As part of North Carolina, Orange County is in a state whose emissions from energy generation have fallen — dramatically — all century long.

By extension, Orange County is a part of the United States, the nation leading the world in reducing emissions.

Nevertheless, Orange County Commissioners voted to raise property taxes by 1/4-cent in order to “combat climate change.”

Before delving any further in the details, let’s take a look at the big picture. Orange County, North Carolina, occupies 401 square miles. The globe whose climate this tax increase is intended to affect occupies 196,900,000 square miles.

So Orange County is 0.000002 of the surface of the Earth. That’s 2 millionths of the size of the Earth. What could something that infinitesimal do to change the world’s climate — using a quarter-cent property tax increase?

The implied rationale for the tax increase is provided in a quotation from The Guardian (U.K.) in an article entitled “We have 12 years to limit climate change catastrophe, warns UN.” Another reason could be that, “As a signatory to the Global Covenant of Mayors, the County is expected to produce a Climate Action Plan within the next 2 years.”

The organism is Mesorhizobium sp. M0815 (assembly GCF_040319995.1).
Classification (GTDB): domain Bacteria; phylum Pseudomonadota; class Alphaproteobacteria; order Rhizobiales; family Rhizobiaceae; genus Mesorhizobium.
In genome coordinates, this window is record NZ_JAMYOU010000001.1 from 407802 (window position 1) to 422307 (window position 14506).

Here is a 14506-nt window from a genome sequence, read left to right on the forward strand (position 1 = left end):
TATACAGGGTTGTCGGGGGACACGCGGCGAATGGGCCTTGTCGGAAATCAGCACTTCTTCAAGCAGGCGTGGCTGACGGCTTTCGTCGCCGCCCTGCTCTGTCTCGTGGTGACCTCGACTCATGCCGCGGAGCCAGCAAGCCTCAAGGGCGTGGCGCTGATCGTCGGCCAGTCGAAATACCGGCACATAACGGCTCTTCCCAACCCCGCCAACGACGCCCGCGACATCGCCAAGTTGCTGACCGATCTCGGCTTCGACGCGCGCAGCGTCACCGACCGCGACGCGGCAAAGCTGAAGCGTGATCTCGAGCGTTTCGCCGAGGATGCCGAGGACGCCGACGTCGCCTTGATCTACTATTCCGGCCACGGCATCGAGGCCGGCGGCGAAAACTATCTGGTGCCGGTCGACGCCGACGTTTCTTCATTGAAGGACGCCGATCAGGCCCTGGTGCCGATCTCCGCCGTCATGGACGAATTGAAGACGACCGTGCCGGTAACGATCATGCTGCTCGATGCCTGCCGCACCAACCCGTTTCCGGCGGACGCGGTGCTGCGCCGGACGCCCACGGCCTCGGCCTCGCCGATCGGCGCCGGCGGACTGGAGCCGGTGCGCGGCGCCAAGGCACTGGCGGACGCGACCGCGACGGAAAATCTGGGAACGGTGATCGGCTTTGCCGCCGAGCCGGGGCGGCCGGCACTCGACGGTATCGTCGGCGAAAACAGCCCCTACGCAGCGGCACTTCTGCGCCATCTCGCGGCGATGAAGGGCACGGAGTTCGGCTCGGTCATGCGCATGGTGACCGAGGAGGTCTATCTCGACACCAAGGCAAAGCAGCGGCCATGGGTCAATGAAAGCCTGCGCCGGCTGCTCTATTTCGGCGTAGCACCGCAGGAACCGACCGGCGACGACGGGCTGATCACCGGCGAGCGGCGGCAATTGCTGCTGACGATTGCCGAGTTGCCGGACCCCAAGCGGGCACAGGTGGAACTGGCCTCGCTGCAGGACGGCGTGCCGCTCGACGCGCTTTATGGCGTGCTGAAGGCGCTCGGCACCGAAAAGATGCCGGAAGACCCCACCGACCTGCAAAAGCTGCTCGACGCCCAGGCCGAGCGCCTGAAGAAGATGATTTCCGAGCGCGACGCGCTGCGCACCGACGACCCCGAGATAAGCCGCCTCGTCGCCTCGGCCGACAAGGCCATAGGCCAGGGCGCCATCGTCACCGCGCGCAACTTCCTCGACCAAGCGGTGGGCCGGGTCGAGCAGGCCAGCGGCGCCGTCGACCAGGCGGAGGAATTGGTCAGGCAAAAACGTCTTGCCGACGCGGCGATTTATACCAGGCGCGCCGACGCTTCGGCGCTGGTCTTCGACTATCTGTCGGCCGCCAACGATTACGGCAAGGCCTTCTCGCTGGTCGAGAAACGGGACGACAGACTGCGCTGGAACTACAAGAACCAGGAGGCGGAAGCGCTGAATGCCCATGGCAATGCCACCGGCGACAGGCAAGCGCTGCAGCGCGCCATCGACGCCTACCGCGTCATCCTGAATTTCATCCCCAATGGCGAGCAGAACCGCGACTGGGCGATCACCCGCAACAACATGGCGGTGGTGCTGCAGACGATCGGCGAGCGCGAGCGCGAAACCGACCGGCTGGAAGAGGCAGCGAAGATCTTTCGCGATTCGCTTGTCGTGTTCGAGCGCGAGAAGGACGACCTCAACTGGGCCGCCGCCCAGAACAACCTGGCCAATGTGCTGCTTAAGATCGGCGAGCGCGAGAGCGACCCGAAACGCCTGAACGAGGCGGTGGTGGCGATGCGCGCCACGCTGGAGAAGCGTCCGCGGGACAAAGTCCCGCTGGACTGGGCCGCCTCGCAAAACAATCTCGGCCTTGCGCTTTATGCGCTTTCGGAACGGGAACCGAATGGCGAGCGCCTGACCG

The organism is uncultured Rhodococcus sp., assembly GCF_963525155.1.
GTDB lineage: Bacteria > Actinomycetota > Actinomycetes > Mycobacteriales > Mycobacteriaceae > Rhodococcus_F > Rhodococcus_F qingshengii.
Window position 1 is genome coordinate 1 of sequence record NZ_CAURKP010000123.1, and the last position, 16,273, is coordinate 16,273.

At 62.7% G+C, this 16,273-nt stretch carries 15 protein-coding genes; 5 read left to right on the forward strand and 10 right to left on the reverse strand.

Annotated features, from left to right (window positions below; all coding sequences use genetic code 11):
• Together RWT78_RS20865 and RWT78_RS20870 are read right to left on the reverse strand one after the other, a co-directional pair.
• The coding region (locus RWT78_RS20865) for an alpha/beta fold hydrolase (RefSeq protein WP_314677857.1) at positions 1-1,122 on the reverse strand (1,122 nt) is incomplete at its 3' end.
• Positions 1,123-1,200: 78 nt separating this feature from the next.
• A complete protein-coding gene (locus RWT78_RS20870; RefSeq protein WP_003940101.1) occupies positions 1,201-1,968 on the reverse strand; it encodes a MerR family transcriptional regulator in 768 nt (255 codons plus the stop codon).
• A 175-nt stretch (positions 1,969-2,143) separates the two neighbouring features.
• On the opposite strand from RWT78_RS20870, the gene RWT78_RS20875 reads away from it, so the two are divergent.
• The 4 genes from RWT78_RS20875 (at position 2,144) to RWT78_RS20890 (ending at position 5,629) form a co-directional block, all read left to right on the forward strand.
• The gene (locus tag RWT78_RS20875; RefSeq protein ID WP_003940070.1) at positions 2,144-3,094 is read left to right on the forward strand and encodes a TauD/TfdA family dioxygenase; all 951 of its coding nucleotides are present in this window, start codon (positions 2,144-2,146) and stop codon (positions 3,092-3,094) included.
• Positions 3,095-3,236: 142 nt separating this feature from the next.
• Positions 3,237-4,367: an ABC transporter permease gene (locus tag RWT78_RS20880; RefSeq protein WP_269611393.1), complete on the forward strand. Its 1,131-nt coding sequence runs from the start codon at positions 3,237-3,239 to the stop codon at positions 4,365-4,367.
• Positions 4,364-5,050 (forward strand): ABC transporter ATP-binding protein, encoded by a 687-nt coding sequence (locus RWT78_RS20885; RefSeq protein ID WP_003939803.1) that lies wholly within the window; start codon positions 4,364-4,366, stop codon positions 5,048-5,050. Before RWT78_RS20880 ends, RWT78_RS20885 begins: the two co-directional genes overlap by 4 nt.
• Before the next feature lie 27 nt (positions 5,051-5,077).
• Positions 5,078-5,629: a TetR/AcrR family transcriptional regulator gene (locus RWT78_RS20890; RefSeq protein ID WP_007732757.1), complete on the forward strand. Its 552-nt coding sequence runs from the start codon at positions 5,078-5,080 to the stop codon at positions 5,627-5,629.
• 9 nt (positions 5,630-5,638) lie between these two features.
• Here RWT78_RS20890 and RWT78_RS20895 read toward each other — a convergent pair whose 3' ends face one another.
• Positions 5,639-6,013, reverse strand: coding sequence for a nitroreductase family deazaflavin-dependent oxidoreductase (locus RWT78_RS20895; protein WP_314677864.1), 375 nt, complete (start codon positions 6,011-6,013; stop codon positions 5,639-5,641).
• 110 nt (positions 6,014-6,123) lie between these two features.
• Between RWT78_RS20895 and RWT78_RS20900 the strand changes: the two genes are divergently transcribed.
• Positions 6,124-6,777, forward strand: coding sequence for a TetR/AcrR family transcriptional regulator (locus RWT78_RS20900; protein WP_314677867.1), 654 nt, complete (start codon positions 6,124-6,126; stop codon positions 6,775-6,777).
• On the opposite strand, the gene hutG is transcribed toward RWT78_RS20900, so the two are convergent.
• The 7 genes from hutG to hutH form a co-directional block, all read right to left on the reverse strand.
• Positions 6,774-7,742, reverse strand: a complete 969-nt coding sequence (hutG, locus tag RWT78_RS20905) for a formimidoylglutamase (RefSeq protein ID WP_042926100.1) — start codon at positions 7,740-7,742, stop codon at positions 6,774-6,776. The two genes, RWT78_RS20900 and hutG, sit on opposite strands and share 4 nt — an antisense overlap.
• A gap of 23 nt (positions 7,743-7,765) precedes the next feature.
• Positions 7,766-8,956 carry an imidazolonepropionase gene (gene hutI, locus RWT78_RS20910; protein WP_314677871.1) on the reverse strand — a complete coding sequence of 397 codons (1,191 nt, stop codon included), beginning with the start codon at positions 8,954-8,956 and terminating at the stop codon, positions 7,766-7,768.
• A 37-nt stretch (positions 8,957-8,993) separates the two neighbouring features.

Items include:

  • $150,000 per year on weatherization programs
  • Up to $100,000 to devise the “Climate Action Plan” that would “provide robust information to inform the County’s transition to renewable energy and other GHG emission reduction activities”
  • Install rooftop solar on county buildings (estimates from 2017 for three buildings came in at over $820,000)
  • Slight increase in construction costs by focusing on energy conservation and renewable energy installation in new county buildings
  • Hire third parties to analyze, recommend, and upfit existing county buildings with “adjustments needed to restore the building’s [energy] performance to its original performance or better” (estimated cost of $0.75 to $2.00 per square foot)
  • Use performance contracting (presumed revenue-neutral but would “require a significant amount of staff time to coordinate with contractors and with departments”)

So, are these the policies in a 401-square-mile area that is keeping the world from narrowly averting catastrophe? Would they do anything to move the climate needle at all?

Could Orange County do anything to influence the world’s climate, with or without resorting to higher taxes? Do the math; the answer is a clear no.

The costs of it will have impacts, though. It will make it more expensive to live in the county.

And what will people be buying? Nothing but county leaders being able to say we have a plan to mitigate climate change.